Studies Show Vets Convinced of Cannabis, Docs Still Dazed and Confused
Posted by Marijuana Doctors on 12/09/2014 in Medical Marijuana Laws
According to research, a group of 31 veterans in a Florida substance abuse program believe that marijuana should be legalized, although a group of physicians said they were not yet convinced of marijuanas medical benefit.
Among the veterans who took parting in the in-person interviews, 24 of them, roughly 77%, believed marijuana used to be of low risk, said MD, of Yale University School of Medicine, and colleagues, Samuel Wilkinson.
Wilkinson’s group conducted face-to-face interviews with 31 veterans, aged 24 to 65, and 30 of whom were male – all were in treatment for a substance abuse disorder.
The groups findings showed that the majority of the veterans thought of marijuana use differently than compared to other drugs. They did not believe marijuana to be addictive. They did not associate marijuana with any signs or symptoms of physical withdrawal. They did identified marijuana as “naturally grown”. And they believed marijuana to have less overt behavioral effects than when compared with other drugs.
The veterans unitedly expressed the collective opinion that marijuana should be legalized, because in doing so it will be removed from the “drug space”. “There were a number of themes that emerged, the most prominent of which were risk perception and personal experience,” said Wilkinson, who further added that there was a sense of disbelief among the study participants that people could have legitimate substance abuse problems with marijuana. “This was the majority perspective,” he noted.
On the opposite spectrum, a separate study among medical school faculty at a university, indicated that 80% did not have sufficient knowledge to recommend marijuana, while 77% indicated that they believed that medical marijuana carried “substantial health and mental health risks,” said Aman Mahajan, MD, and Ayame Takahashi, MD, of Southern Illinois University School of Medicine in Springfield. Despite these statistics, it is interesting to note that 62% of the respondent physicians thought that the U.S. Drug Enforcement Agency should reclassify cannabis removing it from the list of Schedule 1 controlled substances, and recreationally legalize it.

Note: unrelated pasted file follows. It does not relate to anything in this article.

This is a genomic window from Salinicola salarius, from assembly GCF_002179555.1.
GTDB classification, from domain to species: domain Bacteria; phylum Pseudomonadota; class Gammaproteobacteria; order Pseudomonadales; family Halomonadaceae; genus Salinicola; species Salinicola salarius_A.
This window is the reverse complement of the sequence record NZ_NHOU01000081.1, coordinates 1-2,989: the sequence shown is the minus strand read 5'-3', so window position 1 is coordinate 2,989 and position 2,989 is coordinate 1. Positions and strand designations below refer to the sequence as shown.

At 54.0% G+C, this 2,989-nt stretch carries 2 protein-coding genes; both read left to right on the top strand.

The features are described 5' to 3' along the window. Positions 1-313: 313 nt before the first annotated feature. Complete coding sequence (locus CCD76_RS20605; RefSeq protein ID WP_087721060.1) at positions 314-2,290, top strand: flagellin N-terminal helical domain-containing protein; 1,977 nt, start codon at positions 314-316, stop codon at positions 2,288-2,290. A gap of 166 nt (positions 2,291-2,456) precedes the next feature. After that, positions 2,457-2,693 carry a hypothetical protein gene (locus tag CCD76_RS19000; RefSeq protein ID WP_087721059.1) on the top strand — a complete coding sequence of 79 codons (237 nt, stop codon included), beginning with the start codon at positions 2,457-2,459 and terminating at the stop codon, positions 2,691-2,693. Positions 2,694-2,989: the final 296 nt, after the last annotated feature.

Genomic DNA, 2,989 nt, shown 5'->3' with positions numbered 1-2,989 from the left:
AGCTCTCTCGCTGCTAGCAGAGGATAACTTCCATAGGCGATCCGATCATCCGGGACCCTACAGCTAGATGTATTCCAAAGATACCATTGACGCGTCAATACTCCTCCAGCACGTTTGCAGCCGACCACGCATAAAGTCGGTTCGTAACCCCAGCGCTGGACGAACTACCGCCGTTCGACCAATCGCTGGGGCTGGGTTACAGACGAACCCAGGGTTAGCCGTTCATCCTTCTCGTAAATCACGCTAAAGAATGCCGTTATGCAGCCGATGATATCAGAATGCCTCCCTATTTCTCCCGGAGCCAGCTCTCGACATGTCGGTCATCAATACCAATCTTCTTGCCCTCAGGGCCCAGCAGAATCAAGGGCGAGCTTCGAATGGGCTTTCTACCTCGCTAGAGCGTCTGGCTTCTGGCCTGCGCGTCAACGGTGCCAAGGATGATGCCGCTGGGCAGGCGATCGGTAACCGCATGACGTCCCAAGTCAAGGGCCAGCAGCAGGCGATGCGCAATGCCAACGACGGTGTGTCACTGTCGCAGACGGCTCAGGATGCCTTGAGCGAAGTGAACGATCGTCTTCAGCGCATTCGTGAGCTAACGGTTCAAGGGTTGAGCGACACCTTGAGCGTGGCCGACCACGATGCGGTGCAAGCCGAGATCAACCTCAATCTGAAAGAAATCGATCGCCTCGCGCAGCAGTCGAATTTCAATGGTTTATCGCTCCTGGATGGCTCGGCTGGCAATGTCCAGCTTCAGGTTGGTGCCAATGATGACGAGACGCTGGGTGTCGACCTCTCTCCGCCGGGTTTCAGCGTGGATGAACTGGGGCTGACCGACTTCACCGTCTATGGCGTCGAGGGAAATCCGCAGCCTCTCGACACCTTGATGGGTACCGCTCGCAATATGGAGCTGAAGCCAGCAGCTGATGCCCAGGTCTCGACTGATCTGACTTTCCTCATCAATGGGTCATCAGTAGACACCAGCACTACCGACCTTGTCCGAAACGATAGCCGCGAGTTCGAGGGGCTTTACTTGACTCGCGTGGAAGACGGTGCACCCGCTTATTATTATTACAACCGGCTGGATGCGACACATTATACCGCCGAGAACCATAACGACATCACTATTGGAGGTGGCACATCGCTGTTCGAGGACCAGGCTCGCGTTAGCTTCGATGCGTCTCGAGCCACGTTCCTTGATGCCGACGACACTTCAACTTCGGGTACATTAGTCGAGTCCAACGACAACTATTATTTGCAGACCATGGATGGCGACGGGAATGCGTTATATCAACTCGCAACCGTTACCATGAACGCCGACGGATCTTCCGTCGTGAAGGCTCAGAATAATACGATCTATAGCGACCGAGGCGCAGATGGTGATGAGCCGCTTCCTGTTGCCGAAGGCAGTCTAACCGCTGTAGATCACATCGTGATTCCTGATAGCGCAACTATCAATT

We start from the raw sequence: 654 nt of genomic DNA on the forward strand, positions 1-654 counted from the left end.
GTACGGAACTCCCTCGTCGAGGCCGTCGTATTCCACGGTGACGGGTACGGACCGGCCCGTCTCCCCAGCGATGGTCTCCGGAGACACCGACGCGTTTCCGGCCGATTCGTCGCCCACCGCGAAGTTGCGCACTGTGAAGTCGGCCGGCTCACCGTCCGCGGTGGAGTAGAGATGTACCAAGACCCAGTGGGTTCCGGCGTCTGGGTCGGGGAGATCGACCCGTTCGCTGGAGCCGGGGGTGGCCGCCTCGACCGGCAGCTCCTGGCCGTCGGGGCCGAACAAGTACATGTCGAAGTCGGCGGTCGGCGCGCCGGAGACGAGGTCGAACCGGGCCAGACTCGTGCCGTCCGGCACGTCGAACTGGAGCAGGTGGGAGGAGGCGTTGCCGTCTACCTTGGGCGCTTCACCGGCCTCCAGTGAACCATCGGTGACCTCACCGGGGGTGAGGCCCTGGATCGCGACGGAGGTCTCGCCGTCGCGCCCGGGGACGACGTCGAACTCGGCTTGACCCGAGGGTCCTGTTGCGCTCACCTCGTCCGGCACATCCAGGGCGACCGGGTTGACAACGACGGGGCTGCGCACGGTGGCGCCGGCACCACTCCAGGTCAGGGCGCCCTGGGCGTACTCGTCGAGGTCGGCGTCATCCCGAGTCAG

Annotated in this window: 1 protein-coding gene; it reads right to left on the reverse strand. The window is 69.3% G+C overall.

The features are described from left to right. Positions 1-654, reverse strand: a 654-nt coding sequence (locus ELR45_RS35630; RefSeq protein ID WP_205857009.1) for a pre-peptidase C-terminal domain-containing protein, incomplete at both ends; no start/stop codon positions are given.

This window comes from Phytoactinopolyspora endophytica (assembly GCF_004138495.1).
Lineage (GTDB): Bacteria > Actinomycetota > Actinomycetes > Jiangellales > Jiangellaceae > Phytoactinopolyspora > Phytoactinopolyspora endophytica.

Mahajan and Takahashi pointed out that Illinois’ policies have recently changed towards medical marijuana, with the passing of the Compassionate Use of Medical Cannabis Pilot Program, effective January 2014. In addition, the Illinois State Medical Society also issued an official “neutral” stance concerning medical marijuana.
Theirs was an online survey sent to all physicians at their institution. Although the authors neglected to specify the number of physicians who were sent a survey, the school of medicine does have over 1,000 MD/DOs on the faculty and 124 PhDs, states the university’s website.
Nonetheless the survey reported that 56% of the doctors would recommend marijuana as a medical treatment, although they didn’t think marijuana had substantial health benefits, further believed that legalization would potentially lead to increased use by doctors. 77% also believed that medical marijuana carried substantial health and mental health risks. The majority of the group also reported that they did not have enough factual knowledge or information to prescribe marijuana, and would require formal training in order to do so. 64% felt that this formal training on medical marijuana prescription should be integrated into the Southern Illinois University residency curriculum.
Both of these independent studies were recently presented at the American Academy of Addiction Psychiatry annual meeting.
Veterans have been calling for the use of medical marijuana for sometime now. I believe they have done good work for our country and its time we do the same for them. Hopefully the federal government will one day allow the veterans administration and hospitals to use medical marijuana as a treatment for PTSD and the other complaints, which where brought on while serving this country,” said Jason Draizin, the CEO of MarijuanaDoctors.com.